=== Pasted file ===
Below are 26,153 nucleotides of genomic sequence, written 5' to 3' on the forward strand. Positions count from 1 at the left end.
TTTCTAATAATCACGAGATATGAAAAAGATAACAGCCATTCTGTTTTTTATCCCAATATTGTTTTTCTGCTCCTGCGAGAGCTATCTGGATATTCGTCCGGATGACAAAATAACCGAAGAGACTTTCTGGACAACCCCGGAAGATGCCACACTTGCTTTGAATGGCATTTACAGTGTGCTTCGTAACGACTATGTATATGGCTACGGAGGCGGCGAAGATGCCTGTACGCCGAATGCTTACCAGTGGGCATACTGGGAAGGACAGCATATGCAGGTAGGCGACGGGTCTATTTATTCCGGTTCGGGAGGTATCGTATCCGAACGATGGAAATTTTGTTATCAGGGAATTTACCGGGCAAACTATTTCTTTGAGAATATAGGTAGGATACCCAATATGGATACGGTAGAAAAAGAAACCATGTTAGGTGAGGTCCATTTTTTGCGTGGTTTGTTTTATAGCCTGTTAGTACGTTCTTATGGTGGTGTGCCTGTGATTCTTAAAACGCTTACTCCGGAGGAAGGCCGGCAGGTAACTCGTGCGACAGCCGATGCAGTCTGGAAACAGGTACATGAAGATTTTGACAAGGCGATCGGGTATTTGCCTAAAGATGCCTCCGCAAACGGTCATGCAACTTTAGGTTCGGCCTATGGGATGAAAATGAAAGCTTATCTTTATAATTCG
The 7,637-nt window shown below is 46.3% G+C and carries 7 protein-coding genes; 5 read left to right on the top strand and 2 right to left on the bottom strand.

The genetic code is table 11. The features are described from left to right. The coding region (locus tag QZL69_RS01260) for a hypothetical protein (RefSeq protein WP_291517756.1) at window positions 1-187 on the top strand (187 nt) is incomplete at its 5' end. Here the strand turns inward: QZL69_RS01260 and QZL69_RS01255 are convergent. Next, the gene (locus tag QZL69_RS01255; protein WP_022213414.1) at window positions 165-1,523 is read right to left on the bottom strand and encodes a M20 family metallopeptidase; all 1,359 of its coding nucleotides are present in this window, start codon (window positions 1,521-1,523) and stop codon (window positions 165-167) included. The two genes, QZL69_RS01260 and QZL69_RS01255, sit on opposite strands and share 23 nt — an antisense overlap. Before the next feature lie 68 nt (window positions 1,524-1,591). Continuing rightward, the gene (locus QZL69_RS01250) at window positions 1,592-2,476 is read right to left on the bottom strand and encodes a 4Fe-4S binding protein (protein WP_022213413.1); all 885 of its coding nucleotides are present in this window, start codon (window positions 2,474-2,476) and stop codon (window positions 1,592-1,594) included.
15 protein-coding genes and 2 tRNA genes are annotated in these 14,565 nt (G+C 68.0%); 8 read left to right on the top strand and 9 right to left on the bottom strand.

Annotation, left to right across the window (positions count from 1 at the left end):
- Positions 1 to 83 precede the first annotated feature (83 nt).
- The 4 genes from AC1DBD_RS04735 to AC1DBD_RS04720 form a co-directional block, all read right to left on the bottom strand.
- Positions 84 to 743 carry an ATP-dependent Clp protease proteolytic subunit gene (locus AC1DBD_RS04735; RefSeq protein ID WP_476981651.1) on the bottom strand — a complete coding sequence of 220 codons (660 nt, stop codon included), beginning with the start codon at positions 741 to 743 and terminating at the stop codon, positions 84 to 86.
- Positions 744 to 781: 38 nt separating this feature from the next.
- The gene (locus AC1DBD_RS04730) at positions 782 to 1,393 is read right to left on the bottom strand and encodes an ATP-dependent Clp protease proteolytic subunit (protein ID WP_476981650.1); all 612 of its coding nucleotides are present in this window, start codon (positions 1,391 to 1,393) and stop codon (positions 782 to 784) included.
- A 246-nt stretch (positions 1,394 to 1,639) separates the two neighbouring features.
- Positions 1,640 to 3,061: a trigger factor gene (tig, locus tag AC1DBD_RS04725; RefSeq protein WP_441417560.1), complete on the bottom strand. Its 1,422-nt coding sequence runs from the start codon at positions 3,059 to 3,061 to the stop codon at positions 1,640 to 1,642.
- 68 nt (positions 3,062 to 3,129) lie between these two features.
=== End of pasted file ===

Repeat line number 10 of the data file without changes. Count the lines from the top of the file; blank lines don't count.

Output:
- Positions 744 to 781: 38 nt separating this feature from the next.